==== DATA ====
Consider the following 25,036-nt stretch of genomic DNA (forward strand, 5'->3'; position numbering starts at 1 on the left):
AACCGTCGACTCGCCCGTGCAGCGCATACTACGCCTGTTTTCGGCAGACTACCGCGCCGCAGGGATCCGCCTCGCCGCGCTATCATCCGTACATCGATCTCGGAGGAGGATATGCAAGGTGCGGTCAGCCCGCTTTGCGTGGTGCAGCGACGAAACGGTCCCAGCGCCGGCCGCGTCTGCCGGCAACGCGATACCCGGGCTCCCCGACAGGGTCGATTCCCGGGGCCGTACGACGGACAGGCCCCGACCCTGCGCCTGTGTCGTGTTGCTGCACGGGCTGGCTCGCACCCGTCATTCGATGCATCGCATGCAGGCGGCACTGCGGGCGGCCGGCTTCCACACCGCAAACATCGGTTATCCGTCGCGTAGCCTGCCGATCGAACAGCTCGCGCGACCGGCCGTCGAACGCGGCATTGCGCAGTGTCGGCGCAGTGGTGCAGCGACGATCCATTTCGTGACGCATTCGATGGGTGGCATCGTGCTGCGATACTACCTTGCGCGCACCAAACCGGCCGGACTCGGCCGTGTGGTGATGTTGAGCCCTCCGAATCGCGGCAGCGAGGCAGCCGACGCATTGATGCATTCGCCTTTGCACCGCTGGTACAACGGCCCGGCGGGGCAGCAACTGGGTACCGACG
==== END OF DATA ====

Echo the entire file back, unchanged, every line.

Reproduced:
Consider the following 25,036-nt stretch of genomic DNA (forward strand, 5'->3'; position numbering starts at 1 on the left):
AACCGTCGACTCGCCCGTGCAGCGCATACTACGCCTGTTTTCGGCAGACTACCGCGCCGCAGGGATCCGCCTCGCCGCGCTATCATCCGTACATCGATCTCGGAGGAGGATATGCAAGGTGCGGTCAGCCCGCTTTGCGTGGTGCAGCGACGAAACGGTCCCAGCGCCGGCCGCGTCTGCCGGCAACGCGATACCCGGGCTCCCCGACAGGGTCGATTCCCGGGGCCGTACGACGGACAGGCCCCGACCCTGCGCCTGTGTCGTGTTGCTGCACGGGCTGGCTCGCACCCGTCATTCGATGCATCGCATGCAGGCGGCACTGCGGGCGGCCGGCTTCCACACCGCAAACATCGGTTATCCGTCGCGTAGCCTGCCGATCGAACAGCTCGCGCGACCGGCCGTCGAACGCGGCATTGCGCAGTGTCGGCGCAGTGGTGCAGCGACGATCCATTTCGTGACGCATTCGATGGGTGGCATCGTGCTGCGATACTACCTTGCGCGCACCAAACCGGCCGGACTCGGCCGTGTGGTGATGTTGAGCCCTCCGAATCGCGGCAGCGAGGCAGCCGACGCATTGATGCATTCGCCTTTGCACCGCTGGTACAACGGCCCGGCGGGGCAGCAACTGGGTACCGACG